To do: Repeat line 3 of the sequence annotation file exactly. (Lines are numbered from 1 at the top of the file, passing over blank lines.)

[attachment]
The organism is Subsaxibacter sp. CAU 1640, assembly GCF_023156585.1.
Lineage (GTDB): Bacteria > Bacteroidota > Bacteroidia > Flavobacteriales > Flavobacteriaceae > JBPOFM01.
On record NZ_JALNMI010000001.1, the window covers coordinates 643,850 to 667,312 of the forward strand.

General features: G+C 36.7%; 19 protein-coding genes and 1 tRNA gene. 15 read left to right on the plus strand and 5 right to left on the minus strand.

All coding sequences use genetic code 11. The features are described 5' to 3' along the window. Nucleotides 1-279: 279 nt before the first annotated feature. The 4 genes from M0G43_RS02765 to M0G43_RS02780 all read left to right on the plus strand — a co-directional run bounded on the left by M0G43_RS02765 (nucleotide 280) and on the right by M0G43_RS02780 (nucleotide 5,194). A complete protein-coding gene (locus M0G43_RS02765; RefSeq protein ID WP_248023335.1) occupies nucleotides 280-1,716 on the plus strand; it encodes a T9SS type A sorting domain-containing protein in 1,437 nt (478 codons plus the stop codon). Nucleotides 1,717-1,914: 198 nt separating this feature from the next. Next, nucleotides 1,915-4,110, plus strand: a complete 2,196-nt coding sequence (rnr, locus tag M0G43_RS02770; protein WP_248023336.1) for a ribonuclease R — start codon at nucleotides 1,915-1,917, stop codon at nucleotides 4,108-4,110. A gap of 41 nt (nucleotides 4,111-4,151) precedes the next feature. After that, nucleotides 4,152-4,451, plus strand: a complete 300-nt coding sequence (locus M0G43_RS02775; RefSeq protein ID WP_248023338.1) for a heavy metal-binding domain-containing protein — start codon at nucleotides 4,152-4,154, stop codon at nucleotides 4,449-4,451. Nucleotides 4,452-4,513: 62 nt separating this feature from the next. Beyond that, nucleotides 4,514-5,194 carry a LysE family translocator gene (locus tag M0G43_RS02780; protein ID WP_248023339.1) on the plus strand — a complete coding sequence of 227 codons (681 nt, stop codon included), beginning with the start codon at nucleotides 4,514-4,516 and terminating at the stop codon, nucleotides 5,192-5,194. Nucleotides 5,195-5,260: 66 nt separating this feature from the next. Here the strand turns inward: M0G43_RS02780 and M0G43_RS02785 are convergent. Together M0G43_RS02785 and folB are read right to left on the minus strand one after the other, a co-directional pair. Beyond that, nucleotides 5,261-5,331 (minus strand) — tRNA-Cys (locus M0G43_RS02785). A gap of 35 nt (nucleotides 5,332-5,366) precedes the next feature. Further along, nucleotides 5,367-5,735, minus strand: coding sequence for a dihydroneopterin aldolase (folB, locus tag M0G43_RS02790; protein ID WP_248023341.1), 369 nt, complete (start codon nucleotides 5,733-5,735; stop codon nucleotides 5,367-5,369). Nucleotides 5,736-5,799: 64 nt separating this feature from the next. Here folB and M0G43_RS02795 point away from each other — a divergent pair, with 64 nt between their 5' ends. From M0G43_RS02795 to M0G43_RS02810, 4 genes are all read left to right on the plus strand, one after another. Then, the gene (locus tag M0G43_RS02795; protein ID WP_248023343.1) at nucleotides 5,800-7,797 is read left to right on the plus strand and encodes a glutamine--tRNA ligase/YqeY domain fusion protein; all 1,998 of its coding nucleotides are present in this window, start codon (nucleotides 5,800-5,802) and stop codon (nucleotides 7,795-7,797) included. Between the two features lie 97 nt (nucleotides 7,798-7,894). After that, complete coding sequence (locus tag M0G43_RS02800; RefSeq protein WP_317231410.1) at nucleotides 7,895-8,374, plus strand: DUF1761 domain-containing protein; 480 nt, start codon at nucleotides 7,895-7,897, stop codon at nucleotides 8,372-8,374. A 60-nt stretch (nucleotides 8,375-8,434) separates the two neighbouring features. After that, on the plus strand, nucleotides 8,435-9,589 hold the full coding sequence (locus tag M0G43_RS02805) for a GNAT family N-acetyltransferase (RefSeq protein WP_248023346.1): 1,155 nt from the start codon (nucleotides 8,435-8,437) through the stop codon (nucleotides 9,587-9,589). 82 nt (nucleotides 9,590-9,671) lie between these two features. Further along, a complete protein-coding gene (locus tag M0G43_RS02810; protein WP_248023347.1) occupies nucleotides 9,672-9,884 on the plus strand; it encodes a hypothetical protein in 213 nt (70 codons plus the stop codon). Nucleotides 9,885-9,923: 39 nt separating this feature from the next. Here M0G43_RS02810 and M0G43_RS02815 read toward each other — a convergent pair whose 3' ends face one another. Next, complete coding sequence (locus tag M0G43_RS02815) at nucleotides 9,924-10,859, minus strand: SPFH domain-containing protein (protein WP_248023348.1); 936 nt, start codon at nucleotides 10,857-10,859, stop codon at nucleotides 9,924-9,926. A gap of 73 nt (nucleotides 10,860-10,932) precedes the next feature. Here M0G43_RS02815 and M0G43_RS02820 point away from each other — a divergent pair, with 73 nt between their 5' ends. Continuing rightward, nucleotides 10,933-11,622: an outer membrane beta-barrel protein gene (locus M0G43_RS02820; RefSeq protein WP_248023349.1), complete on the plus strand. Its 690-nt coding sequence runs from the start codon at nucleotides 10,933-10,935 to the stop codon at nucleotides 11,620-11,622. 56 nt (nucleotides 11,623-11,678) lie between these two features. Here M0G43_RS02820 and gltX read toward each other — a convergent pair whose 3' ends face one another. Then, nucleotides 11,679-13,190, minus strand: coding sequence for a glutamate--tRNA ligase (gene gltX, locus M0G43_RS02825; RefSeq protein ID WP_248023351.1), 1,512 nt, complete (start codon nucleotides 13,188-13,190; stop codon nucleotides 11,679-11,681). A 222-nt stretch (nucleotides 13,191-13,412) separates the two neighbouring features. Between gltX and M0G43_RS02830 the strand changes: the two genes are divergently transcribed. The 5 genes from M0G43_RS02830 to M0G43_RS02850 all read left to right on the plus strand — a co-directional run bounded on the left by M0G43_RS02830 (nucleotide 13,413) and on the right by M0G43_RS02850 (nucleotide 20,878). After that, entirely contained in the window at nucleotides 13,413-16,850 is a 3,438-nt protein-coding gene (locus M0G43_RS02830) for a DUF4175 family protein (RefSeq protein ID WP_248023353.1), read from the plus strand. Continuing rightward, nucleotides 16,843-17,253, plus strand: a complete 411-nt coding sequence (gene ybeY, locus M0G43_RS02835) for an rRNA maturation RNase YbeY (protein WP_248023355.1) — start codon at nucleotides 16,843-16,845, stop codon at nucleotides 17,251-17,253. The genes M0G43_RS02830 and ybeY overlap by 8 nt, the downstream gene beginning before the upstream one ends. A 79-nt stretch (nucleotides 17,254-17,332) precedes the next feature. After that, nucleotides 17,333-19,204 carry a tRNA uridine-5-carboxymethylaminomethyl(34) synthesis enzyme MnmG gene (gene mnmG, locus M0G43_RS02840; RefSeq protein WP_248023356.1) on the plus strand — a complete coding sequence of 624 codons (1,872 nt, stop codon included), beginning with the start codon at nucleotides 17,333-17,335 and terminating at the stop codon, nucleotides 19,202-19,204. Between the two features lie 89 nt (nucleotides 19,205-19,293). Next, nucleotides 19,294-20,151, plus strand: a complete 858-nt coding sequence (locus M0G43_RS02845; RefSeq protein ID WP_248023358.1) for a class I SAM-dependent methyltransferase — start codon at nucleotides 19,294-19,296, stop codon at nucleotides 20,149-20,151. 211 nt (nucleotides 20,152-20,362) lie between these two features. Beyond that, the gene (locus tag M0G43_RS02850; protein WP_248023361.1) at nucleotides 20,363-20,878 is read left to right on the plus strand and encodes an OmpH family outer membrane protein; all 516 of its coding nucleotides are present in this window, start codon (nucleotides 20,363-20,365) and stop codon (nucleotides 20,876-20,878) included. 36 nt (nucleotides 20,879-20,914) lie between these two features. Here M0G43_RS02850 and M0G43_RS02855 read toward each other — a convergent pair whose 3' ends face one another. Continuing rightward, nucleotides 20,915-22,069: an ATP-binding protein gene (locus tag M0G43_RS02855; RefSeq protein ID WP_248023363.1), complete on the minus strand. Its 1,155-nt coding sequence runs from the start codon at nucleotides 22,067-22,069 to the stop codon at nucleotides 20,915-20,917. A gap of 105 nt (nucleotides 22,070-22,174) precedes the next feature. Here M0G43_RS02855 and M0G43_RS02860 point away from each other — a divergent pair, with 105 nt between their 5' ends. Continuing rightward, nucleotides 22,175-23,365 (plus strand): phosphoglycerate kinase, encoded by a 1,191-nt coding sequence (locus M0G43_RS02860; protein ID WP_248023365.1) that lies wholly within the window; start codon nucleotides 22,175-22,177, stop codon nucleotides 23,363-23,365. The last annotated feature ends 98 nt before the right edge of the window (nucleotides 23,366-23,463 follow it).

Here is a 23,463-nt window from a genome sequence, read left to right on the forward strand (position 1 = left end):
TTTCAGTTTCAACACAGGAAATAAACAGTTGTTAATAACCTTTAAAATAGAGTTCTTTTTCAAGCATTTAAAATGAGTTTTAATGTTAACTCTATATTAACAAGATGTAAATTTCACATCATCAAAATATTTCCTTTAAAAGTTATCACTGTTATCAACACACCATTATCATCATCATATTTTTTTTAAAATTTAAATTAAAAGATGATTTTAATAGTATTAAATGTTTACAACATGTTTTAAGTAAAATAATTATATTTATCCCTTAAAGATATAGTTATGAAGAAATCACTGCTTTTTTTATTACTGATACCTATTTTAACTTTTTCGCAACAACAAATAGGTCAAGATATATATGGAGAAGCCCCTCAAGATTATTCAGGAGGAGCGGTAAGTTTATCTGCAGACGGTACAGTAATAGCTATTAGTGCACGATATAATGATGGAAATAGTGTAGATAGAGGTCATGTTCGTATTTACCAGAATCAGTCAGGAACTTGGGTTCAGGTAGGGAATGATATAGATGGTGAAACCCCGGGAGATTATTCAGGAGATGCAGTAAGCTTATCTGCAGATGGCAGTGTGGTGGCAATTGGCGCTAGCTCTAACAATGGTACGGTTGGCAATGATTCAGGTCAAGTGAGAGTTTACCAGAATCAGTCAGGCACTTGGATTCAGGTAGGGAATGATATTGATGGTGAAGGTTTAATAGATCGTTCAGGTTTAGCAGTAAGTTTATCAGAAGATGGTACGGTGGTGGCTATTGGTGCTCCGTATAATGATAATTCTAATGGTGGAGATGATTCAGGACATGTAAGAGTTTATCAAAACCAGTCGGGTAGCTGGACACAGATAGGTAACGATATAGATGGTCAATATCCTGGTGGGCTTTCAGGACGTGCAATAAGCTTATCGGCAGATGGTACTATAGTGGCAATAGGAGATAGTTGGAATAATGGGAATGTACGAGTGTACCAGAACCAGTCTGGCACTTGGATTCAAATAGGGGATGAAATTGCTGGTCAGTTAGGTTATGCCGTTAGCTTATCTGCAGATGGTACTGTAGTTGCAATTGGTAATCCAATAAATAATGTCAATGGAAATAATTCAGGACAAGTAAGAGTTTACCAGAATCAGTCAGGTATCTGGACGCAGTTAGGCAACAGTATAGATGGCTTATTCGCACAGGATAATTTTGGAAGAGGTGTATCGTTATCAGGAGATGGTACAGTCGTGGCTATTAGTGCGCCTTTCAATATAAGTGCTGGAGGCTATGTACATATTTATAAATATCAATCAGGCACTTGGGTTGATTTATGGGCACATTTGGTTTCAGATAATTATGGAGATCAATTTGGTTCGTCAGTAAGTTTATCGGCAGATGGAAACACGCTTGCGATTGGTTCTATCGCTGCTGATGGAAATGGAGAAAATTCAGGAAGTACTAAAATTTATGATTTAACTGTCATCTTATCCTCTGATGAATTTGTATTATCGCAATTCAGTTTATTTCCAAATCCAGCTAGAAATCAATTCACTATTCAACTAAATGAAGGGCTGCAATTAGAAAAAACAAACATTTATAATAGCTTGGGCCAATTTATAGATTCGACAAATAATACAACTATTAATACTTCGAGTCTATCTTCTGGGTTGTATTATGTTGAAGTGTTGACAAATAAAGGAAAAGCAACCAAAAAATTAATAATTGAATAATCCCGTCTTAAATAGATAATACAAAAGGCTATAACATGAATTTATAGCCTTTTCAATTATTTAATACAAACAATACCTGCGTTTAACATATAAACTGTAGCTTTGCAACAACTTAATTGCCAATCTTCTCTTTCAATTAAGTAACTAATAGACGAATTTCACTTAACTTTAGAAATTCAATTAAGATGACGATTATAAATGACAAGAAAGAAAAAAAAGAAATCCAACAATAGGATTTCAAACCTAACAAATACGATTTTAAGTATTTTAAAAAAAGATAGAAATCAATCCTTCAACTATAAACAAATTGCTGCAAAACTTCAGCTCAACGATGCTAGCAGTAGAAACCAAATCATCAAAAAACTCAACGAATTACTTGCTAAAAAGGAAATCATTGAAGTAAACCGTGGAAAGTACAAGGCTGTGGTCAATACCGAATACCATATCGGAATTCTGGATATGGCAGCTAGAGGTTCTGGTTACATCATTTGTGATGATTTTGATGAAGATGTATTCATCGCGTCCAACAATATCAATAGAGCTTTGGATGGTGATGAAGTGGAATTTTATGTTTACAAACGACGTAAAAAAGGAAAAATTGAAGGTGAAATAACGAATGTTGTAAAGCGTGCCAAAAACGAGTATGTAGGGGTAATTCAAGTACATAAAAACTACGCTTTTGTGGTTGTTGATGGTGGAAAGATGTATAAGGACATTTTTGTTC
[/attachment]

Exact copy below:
On record NZ_JALNMI010000001.1, the window covers coordinates 643,850 to 667,312 of the forward strand.